This is the area that we consider to form the outer shell of the Sun. The atoms in this layer of the Sun have electrons because the temperature is not hot enough to strip them away like it is in the core (15.6X 106 K as opposed to 2 million K). Atoms with electrons are able to absorb and emit radiation, making this region more opaque, like a thick fog.
In the convective zone, the energy is transferred much faster than it is in the radiative zone. This is because it is transferred through the process of convection. Hotter gas coming from the radiative zone expands and rises through the convective zone. It can do this because the convective zone is cooler than the radiative zone and therefore less dense. As the gas rises, it cools and begins to sink again. As it falls down to the top of the radiative zone, it heats up and starts to rise. This process repeats, creating convection currents and the visual effect of boiling on the Sun's surface. This is called granulation, as seen in the picture below.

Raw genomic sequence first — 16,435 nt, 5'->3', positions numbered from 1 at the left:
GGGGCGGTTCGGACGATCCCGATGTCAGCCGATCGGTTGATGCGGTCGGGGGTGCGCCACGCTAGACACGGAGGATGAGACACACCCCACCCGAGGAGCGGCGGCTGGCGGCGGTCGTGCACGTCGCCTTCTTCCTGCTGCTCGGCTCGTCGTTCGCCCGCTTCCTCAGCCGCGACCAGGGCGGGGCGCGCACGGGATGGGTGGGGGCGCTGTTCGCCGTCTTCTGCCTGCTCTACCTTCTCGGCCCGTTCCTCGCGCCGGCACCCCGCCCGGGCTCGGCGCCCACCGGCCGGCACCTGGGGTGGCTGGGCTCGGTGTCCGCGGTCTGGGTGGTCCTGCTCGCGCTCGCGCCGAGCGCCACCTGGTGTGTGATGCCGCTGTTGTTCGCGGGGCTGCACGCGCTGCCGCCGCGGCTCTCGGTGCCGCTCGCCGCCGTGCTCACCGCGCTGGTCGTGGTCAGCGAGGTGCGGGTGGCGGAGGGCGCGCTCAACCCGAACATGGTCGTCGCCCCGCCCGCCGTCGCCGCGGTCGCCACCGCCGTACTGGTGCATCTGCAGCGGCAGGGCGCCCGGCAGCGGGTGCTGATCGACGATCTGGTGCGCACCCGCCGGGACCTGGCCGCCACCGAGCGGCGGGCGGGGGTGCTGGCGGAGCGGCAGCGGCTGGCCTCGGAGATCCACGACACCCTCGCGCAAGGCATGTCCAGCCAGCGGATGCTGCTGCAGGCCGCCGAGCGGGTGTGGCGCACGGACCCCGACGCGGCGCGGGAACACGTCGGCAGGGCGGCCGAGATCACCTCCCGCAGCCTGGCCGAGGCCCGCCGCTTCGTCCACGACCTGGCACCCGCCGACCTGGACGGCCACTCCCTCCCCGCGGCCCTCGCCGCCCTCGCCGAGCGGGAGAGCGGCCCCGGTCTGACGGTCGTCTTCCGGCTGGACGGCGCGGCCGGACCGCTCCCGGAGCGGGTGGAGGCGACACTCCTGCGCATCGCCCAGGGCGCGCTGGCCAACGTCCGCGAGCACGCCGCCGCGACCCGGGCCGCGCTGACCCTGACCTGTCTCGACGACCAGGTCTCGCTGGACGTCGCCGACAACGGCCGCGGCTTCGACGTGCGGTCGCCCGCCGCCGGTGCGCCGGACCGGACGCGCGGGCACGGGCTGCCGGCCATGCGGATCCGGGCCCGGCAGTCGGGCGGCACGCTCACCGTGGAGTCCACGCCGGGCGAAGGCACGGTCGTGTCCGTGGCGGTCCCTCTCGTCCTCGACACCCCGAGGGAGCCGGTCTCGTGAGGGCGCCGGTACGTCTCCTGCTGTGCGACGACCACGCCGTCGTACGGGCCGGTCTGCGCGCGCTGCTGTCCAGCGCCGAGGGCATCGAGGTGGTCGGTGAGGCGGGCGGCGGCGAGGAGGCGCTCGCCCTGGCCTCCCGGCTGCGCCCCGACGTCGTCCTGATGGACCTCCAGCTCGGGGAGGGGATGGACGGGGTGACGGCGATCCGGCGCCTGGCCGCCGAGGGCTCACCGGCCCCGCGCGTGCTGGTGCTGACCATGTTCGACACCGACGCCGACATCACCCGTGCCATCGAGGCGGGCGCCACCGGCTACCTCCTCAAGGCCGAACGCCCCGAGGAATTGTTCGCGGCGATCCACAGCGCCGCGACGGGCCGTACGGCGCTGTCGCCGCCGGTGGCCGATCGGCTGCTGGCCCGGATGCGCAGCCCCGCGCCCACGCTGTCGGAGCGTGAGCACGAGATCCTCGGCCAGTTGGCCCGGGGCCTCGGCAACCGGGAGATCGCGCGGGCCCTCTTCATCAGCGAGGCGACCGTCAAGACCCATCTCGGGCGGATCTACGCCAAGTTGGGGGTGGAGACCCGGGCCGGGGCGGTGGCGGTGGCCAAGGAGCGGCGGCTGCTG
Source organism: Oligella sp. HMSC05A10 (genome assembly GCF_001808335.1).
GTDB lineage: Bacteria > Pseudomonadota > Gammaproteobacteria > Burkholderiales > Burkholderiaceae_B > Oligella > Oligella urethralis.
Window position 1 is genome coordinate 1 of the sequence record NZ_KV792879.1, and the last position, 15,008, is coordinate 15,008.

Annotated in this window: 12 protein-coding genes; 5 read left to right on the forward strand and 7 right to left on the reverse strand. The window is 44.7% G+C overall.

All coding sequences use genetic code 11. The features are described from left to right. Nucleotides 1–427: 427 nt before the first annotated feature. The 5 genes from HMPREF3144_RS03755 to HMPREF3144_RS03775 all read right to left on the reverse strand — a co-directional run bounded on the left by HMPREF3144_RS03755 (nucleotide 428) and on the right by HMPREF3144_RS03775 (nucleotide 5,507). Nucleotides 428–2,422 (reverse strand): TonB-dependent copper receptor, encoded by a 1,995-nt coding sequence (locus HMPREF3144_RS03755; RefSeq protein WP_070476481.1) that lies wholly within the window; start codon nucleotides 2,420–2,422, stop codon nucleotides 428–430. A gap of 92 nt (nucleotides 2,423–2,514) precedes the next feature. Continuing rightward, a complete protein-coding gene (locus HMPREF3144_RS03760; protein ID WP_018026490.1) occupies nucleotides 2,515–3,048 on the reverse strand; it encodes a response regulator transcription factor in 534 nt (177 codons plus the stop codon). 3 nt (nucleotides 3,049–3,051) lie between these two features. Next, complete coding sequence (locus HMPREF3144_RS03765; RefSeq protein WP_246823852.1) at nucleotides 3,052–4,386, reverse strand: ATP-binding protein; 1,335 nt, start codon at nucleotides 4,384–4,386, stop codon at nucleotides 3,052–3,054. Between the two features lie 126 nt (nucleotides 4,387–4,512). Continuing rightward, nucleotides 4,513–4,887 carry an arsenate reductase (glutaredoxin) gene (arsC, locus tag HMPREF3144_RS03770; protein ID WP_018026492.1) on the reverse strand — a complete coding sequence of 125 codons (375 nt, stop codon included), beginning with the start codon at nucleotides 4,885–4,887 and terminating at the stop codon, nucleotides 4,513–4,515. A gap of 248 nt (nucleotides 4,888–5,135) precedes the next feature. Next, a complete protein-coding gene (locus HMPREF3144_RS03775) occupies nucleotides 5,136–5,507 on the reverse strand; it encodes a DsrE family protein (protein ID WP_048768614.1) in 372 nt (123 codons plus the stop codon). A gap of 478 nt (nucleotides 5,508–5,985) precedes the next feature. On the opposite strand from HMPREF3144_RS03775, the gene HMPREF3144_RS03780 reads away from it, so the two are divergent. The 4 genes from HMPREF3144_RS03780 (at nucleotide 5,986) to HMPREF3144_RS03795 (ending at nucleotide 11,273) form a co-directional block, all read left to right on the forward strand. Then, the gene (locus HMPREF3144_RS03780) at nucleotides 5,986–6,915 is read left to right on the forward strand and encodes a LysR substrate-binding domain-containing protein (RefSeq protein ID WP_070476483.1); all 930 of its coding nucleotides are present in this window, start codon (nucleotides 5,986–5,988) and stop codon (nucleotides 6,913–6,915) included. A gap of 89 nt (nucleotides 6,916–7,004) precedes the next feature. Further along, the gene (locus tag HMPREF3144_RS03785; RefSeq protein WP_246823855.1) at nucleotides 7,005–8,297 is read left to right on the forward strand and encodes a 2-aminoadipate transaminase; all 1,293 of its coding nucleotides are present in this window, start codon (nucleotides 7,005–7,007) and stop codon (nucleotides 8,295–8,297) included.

How does this transfer energy? Heat is released to the outside when the material reaches the top of the convective zone and cools. In this way, energy is transferred into the next layer of the sun, the photosphere.
The combination of what takes place in the convection zone and the differential
rotation of the Sun creates something called the solar dynamo. This
phenomenon is the true origin of solar activity. Solar dynamo causes the
changes that occur in the magnetic
field of the Sun, and these changes are what cause solar activity.
(For an explanation of the different kinds of solar activity, check out the
Activity page in the Virtual
here for a less detailed version of this page.